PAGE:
- Poor Community Reputation – Word of your conviction can travel fast, and that might affect your reputation in your neighborhood, at your child’s school meetings, and in other community settings. Public figures and government officials can see even more extreme consequences in this regard, because they are so closely followed in the public eye.
- Loss of Immigration Status – If you are not a permanent citizen of the United States, your immigration status may be threatened by a domestic violence charge. Deportation and removal can occur, so it is important to build the best defense possible to keep your life in order.
Strategies for Minimizing the Impact
The best legal advice that the average person can give to someone charged with domestic violence is to call a lawyer. Not only will an attorney understand the potential gravity of a conviction for your charges, but he or she will be familiar with the local justice system, as well as the courts and judges who preside over them. Each judge may behave a little differently, and domestic violence charges are often brought up in a dedicated court where there are specified plea policies that can affect case outcomes. Knowing these nuances of the court can be powerful, which is why you should never hesitate to contact an attorney when you are accused of domestic violence—even if you are certain that you didn’t do anything wrong or you think that a conviction will not have much of an impact on your daily life.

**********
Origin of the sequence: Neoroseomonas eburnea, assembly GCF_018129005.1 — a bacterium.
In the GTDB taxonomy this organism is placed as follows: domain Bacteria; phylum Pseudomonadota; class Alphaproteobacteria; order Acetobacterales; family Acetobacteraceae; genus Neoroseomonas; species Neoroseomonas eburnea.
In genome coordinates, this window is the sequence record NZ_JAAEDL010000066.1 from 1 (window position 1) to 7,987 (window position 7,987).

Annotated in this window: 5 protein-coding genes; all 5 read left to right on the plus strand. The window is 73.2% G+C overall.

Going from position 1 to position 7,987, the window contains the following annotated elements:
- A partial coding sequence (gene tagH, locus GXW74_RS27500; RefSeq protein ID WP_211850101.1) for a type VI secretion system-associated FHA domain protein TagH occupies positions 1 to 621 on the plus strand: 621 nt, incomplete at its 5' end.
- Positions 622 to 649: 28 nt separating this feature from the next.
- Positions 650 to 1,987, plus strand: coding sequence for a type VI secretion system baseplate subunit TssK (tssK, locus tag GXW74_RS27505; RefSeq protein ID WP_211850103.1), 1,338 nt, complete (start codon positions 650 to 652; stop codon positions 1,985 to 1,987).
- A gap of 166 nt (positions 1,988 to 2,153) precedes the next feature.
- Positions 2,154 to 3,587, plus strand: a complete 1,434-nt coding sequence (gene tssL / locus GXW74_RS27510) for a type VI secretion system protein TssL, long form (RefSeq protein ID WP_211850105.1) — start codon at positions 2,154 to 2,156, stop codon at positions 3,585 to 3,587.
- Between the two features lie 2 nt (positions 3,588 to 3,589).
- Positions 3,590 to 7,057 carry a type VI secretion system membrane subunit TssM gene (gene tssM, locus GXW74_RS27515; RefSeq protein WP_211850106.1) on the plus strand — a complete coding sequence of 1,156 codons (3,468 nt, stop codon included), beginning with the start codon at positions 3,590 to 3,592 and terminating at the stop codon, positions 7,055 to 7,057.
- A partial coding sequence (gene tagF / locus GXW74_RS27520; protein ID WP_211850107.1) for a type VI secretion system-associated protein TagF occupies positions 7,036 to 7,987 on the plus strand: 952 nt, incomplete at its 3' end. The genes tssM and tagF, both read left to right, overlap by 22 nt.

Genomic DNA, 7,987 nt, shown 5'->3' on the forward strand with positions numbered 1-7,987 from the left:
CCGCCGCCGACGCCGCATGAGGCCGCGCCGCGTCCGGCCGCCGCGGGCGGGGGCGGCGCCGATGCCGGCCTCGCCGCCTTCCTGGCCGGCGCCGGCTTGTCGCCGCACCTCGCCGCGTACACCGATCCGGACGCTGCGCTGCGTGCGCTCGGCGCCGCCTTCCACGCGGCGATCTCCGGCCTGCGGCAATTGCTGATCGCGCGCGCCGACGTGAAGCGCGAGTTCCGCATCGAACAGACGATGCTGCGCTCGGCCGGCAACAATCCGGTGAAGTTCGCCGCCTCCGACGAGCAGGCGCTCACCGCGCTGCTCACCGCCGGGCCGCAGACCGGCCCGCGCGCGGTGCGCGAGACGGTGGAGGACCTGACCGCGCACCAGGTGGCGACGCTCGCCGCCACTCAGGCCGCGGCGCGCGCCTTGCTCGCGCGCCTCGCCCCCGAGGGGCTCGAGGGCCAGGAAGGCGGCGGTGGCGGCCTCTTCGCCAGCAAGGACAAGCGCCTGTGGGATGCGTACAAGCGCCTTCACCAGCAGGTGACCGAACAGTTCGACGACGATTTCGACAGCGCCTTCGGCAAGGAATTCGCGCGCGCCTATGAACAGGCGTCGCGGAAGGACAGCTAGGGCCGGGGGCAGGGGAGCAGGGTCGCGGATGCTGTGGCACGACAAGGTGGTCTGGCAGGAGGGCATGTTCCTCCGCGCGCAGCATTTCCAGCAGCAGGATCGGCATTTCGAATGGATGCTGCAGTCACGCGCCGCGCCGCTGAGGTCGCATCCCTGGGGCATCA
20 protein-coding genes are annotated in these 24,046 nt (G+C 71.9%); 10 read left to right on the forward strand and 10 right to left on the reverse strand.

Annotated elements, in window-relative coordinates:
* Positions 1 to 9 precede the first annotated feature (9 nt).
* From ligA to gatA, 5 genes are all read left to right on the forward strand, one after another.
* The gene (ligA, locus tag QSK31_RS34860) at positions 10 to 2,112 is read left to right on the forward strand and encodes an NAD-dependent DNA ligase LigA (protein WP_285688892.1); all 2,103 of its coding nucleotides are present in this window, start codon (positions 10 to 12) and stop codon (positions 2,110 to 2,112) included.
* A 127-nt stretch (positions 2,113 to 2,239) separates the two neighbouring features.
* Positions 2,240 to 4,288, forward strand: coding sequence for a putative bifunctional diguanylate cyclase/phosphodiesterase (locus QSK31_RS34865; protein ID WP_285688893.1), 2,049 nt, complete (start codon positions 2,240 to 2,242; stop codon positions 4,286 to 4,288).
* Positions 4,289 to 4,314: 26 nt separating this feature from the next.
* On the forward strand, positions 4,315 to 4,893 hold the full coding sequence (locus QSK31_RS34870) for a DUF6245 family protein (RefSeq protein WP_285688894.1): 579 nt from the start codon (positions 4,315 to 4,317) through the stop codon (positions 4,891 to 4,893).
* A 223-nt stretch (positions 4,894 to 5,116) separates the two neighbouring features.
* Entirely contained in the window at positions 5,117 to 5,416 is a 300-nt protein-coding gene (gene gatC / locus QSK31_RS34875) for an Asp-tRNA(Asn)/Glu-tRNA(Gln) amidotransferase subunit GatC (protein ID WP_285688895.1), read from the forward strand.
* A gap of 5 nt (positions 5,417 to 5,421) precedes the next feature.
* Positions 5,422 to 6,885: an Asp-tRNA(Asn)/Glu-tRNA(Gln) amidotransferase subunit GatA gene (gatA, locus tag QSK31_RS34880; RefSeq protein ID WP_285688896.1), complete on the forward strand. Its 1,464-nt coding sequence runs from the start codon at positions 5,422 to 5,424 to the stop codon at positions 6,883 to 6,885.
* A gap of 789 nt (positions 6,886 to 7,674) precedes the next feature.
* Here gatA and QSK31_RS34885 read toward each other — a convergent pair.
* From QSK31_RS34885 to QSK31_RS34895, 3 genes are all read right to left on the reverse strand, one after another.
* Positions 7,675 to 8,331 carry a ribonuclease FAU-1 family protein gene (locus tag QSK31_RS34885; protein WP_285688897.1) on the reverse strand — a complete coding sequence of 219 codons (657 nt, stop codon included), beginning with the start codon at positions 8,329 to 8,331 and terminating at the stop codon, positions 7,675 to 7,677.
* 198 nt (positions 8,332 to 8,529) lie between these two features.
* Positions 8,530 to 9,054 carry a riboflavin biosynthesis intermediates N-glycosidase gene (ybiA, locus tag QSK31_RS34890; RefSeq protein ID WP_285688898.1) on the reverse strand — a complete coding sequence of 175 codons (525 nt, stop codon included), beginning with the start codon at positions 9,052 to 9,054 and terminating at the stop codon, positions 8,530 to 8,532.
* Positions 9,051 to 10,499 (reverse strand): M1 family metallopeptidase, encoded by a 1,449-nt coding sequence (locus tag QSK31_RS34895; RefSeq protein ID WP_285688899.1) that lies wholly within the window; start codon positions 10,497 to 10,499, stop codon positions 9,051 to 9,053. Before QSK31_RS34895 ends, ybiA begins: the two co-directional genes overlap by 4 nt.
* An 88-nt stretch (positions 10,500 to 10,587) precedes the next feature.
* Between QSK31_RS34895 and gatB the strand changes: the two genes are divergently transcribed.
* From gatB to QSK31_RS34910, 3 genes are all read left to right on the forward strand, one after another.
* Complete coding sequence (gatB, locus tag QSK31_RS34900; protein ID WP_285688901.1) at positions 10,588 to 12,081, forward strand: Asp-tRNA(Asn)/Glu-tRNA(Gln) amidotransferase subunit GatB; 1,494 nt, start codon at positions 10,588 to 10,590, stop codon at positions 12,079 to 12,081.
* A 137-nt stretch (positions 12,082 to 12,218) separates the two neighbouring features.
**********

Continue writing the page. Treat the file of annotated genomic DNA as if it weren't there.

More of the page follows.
Janet Altschuler, Attorney at Law, has been defending domestic violence cases in Pima County for more than 20 years. She knows the courts, prosecutors, and judges involved in these cases as well as the best strategies for building a strong defense. If you were arrested for domestic violence in Tucson, call (520) 247-1789 to schedule a free consultation where you can discuss your case.
February 23, 2018
Crimes can differ dramatically in their severity, and the same is true of the potential charges that may come with a conviction. When an individual is accused of a violent crime, the potential consequences may be much more severe than those associated with non-violent crimes. In addition, violent crimes can much more significantly alter the public reputation of an accused individual. For these reasons, it’s essential to hire an attorney you can trust to defend your rights if you are facing violent criminal charges, such as armed robbery, manslaughter, or aggravated assault.
A weapon was likely present at the crime.
Weapons are not necessary for violent criminal charges, but they are often involved. When a weapon is part of the crime, there may be allegations included with the charge sheet. If these allegations are proven or admitted in court, then the accused individual may serve a longer sentence as a result.
Offenders may face prison time.
Violent offenses are felony offenses, and those come with the threat of prison time. Prison sentences for violent crimes can vary substantially, but prison time will be at least one year. Violent offenses tend to carry longer sentences with a lower likelihood for future probation or early release.
Violent charges can weigh on future charges.